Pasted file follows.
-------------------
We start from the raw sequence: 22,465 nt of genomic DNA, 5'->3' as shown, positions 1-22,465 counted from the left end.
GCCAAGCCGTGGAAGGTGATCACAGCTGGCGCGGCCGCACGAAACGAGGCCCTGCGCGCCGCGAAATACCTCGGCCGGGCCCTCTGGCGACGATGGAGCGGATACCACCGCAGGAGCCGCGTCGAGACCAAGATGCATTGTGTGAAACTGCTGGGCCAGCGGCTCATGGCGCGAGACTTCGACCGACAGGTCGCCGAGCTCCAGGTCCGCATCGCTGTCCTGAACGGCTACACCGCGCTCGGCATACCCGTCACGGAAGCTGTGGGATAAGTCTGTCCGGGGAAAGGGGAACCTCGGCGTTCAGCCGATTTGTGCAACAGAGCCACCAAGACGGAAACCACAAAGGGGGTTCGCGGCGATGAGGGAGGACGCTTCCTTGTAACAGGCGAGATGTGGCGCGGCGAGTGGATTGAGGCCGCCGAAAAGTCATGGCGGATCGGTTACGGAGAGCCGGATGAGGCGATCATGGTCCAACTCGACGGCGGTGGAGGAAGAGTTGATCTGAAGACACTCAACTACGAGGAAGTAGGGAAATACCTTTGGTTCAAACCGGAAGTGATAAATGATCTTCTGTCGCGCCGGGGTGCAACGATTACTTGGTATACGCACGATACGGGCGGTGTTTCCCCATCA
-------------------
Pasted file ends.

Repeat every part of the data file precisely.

We start from the raw sequence: 22,465 nt of genomic DNA, 5'->3' as shown, positions 1-22,465 counted from the left end.
GCCAAGCCGTGGAAGGTGATCACAGCTGGCGCGGCCGCACGAAACGAGGCCCTGCGCGCCGCGAAATACCTCGGCCGGGCCCTCTGGCGACGATGGAGCGGATACCACCGCAGGAGCCGCGTCGAGACCAAGATGCATTGTGTGAAACTGCTGGGCCAGCGGCTCATGGCGCGAGACTTCGACCGACAGGTCGCCGAGCTCCAGGTCCGCATCGCTGTCCTGAACGGCTACACCGCGCTCGGCATACCCGTCACGGAAGCTGTGGGATAAGTCTGTCCGGGGAAAGGGGAACCTCGGCGTTCAGCCGATTTGTGCAACAGAGCCACCAAGACGGAAACCACAAAGGGGGTTCGCGGCGATGAGGGAGGACGCTTCCTTGTAACAGGCGAGATGTGGCGCGGCGAGTGGATTGAGGCCGCCGAAAAGTCATGGCGGATCGGTTACGGAGAGCCGGATGAGGCGATCATGGTCCAACTCGACGGCGGTGGAGGAAGAGTTGATCTGAAGACACTCAACTACGAGGAAGTAGGGAAATACCTTTGGTTCAAACCGGAAGTGATAAATGATCTTCTGTCGCGCCGGGGTGCAACGATTACTTGGTATACGCACGATACGGGCGGTGTTTCCCCATCA